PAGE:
New NASA video captures drama of Mars landing

New NASA video captures drama of Mars landing
In this frame of a high definition stop motion video taken during the NASA rover Mars landing and provided by the space agency on Thursday, Aug. 23, 2012, the heat shield falls away during Curiosity's descent to the surface of Mars on Sunday, Aug. 5, 2012. Curiosity is the first spacecraft to record a landing on another planet. The six-wheel rover arrived on Aug. 5 to begin a two-year mission to examine whether the Martian environment was hospitable for microbial life. (AP Photo/NASA/JPL-Caltech/MSSS)

(AP)—Viewers can now relive the drama of the Curiosity rover's landing on Mars with a new NASA video detailing the final moments of touchdown.

The space agency Thursday posted the video on its website embedded with audio from mission control. It starts with the heat shield falling away. The ground grows larger in view as Curiosity is lowered by cables inside an ancient Martian crater. "Touchdown confirmed" is heard followed by cheers.

Curiosity is the first spacecraft to record a landing on another planet. The six-wheel rover arrived on Aug. 5 to begin a two-year mission to examine whether the Martian environment was hospitable for microbial life.

NASA previously released a low-quality video of Curiosity's landing. The latest video is higher quality, but it's incomplete and missing several frames.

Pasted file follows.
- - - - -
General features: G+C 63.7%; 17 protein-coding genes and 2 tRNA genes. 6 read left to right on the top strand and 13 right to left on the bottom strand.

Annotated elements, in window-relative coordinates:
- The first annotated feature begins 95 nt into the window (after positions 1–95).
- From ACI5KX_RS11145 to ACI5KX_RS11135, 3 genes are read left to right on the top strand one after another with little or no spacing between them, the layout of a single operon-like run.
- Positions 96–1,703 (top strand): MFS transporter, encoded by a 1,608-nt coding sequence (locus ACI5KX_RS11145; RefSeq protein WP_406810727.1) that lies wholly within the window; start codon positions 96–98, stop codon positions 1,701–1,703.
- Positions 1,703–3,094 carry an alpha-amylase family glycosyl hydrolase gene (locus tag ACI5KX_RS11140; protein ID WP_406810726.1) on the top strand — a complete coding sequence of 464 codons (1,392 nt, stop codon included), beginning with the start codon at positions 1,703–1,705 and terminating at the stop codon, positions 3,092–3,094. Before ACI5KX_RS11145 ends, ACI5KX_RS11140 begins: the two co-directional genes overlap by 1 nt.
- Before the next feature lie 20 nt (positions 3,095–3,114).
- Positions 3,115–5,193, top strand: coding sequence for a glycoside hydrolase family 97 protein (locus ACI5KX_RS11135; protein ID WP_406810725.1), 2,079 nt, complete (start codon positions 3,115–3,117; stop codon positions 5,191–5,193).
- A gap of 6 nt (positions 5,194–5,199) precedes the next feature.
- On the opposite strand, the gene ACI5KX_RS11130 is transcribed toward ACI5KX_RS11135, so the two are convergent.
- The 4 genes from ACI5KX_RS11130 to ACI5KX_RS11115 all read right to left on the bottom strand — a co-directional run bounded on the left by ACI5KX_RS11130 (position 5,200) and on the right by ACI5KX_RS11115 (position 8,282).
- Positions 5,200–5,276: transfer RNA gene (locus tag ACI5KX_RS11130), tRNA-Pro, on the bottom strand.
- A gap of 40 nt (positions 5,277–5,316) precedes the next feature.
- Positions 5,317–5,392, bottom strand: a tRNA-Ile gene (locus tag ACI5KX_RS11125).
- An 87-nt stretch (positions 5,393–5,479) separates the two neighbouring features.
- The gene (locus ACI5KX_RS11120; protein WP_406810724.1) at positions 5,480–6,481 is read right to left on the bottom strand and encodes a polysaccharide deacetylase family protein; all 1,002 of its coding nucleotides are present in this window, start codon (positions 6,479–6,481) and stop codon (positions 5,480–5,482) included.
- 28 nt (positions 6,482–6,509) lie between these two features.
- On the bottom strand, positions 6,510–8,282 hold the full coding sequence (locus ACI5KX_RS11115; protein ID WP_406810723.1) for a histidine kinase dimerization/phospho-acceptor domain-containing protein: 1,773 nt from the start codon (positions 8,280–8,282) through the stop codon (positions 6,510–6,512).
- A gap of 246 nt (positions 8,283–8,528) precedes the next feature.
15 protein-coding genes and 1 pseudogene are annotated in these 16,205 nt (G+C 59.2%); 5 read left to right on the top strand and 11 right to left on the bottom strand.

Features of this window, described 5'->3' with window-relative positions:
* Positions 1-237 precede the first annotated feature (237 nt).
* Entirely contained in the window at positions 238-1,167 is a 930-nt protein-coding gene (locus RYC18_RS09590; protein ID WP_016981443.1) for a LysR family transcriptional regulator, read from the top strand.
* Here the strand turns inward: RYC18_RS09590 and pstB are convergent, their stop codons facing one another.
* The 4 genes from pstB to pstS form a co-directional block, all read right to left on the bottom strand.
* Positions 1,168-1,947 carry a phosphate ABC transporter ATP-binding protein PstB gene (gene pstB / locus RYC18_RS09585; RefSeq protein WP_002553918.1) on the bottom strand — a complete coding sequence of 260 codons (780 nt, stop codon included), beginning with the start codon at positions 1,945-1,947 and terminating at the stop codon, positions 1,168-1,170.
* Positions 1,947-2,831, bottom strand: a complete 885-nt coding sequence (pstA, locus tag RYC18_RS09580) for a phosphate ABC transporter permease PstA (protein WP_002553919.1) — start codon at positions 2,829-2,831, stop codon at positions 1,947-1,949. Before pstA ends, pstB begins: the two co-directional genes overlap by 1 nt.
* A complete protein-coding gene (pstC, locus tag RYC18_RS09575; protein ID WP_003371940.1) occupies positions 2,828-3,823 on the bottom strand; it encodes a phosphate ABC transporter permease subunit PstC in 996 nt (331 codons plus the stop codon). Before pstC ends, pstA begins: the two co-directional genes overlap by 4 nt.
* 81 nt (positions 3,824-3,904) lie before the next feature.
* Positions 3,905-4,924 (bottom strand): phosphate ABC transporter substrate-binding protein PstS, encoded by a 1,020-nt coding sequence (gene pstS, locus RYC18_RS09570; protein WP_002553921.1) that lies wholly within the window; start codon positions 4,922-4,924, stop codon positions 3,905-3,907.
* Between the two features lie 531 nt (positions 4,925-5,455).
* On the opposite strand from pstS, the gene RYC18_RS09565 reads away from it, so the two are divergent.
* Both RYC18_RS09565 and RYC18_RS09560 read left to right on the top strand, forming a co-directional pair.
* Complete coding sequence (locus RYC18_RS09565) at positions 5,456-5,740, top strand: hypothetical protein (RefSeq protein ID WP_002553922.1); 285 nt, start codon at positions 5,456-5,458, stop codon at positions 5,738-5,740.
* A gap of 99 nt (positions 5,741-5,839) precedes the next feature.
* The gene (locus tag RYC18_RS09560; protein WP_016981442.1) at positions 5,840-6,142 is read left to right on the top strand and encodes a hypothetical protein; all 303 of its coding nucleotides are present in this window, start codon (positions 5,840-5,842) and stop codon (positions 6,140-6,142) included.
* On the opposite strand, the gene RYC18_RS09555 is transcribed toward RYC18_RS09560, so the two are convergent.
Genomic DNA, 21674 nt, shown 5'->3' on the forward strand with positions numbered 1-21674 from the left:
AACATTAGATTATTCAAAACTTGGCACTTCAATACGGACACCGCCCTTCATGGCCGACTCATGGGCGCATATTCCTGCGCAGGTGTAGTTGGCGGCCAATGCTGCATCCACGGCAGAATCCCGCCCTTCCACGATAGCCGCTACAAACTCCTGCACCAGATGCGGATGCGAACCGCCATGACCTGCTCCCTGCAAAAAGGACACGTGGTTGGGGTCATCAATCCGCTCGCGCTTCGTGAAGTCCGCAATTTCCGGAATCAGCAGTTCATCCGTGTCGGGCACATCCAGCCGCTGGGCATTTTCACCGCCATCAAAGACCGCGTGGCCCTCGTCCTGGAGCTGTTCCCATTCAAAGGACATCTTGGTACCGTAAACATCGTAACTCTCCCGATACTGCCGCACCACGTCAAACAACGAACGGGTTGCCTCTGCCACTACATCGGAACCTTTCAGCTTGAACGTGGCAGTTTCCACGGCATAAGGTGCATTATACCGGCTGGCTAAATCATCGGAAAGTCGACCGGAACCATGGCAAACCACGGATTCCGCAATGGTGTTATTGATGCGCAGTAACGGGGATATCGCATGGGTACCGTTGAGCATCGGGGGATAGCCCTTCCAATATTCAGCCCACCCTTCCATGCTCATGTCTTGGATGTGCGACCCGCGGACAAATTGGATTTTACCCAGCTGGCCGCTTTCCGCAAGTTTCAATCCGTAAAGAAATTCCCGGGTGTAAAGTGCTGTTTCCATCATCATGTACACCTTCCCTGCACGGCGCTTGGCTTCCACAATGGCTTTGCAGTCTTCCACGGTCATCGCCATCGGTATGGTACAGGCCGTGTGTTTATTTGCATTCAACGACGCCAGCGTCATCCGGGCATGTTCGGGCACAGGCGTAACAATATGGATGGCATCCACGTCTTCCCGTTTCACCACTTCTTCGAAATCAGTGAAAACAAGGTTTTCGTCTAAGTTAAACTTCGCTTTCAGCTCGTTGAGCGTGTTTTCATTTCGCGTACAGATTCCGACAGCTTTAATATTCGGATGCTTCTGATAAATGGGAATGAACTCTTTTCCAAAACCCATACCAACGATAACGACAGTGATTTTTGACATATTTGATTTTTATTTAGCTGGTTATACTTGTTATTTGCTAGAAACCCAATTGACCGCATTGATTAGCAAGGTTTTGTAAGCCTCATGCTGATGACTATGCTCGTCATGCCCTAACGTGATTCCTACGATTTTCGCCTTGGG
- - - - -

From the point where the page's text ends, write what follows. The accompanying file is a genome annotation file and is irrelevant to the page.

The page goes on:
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Aug 23, 2012
Here's the video:

http://www.nasa.g...50964561

The link is missing in the current version of the article. I'm sure this will be repaired, but here's the link for everyone who wants to enjoy the ride down to Mars right away.

It's quite an experience! We get to become passengers on Curiosity!

The heat shield separates. For a while we swing mildly back and forth under the parachute. There's a very, very slow spin.

The backshell and parachute are abandoned. We drop precipitously for a couple of seconds. Powered flight starts. We veer toward the upper left. We stabilize.

We drop at an ever slower pace. Clouds of dust rise.

The ground below darkens. Then: "Tango Delta!": Our wheels touch down!

But everybody is still holding their breaths. Everybody is hoping that the sky crane won't crash down on top of us!

After another eight seconds: "UHF is strong!" This confirms that all is well!

We're safe on Mars!

Phew!

Aug 23, 2012
When I wrote the above comment there was no video in the article.

But the version that I linked to has dramatically better picture quality than the article's version. The version that now sits in the article has gigantic pixels. It's the same video, but in an enormously downgraded version.

Weird! Why on Earth do they downgrade it?

In any case, I strongly suggest the linked video, for a much more enjoyable experience. Here's the same link again, so you don't have to scroll:

http://www.nasa.g...50964561

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